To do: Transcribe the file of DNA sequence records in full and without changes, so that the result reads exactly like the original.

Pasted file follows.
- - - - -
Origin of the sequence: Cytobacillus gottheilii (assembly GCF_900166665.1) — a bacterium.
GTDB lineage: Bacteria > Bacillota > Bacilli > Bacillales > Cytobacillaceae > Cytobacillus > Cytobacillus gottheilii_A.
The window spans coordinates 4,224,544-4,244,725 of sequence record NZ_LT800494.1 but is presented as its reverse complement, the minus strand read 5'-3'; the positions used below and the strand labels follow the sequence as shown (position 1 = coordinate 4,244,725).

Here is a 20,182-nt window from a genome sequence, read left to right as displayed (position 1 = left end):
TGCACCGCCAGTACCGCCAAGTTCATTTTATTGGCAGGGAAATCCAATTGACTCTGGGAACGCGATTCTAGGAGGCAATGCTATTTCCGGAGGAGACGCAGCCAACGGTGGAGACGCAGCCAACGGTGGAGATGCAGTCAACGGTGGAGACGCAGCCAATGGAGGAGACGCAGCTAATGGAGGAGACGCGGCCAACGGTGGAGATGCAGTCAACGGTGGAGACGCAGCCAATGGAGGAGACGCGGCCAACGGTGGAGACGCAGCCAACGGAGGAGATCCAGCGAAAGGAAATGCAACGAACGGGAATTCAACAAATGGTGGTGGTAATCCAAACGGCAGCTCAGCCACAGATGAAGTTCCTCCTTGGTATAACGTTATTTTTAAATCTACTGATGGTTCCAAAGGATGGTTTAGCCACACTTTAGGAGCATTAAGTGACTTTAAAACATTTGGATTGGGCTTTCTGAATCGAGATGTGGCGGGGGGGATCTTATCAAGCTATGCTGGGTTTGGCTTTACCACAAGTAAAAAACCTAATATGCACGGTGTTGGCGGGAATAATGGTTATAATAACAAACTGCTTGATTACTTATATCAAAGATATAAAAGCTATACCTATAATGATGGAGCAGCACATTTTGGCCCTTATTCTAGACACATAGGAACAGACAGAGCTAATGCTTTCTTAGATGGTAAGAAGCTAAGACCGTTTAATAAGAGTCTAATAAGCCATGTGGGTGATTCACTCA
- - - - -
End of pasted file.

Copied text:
Origin of the sequence: Cytobacillus gottheilii (assembly GCF_900166665.1) — a bacterium.
GTDB lineage: Bacteria > Bacillota > Bacilli > Bacillales > Cytobacillaceae > Cytobacillus > Cytobacillus gottheilii_A.
The window spans coordinates 4,224,544-4,244,725 of sequence record NZ_LT800494.1 but is presented as its reverse complement, the minus strand read 5'-3'; the positions used below and the strand labels follow the sequence as shown (position 1 = coordinate 4,244,725).

Here is a 20,182-nt window from a genome sequence, read left to right as displayed (position 1 = left end):
TGCACCGCCAGTACCGCCAAGTTCATTTTATTGGCAGGGAAATCCAATTGACTCTGGGAACGCGATTCTAGGAGGCAATGCTATTTCCGGAGGAGACGCAGCCAACGGTGGAGACGCAGCCAACGGTGGAGATGCAGTCAACGGTGGAGACGCAGCCAATGGAGGAGACGCAGCTAATGGAGGAGACGCGGCCAACGGTGGAGATGCAGTCAACGGTGGAGACGCAGCCAATGGAGGAGACGCGGCCAACGGTGGAGACGCAGCCAACGGAGGAGATCCAGCGAAAGGAAATGCAACGAACGGGAATTCAACAAATGGTGGTGGTAATCCAAACGGCAGCTCAGCCACAGATGAAGTTCCTCCTTGGTATAACGTTATTTTTAAATCTACTGATGGTTCCAAAGGATGGTTTAGCCACACTTTAGGAGCATTAAGTGACTTTAAAACATTTGGATTGGGCTTTCTGAATCGAGATGTGGCGGGGGGGATCTTATCAAGCTATGCTGGGTTTGGCTTTACCACAAGTAAAAAACCTAATATGCACGGTGTTGGCGGGAATAATGGTTATAATAACAAACTGCTTGATTACTTATATCAAAGATATAAAAGCTATACCTATAATGATGGAGCAGCACATTTTGGCCCTTATTCTAGACACATAGGAACAGACAGAGCTAATGCTTTCTTAGATGGTAAGAAGCTAAGACCGTTTAATAAGAGTCTAATAAGCCATGTGGGTGATTCACTCA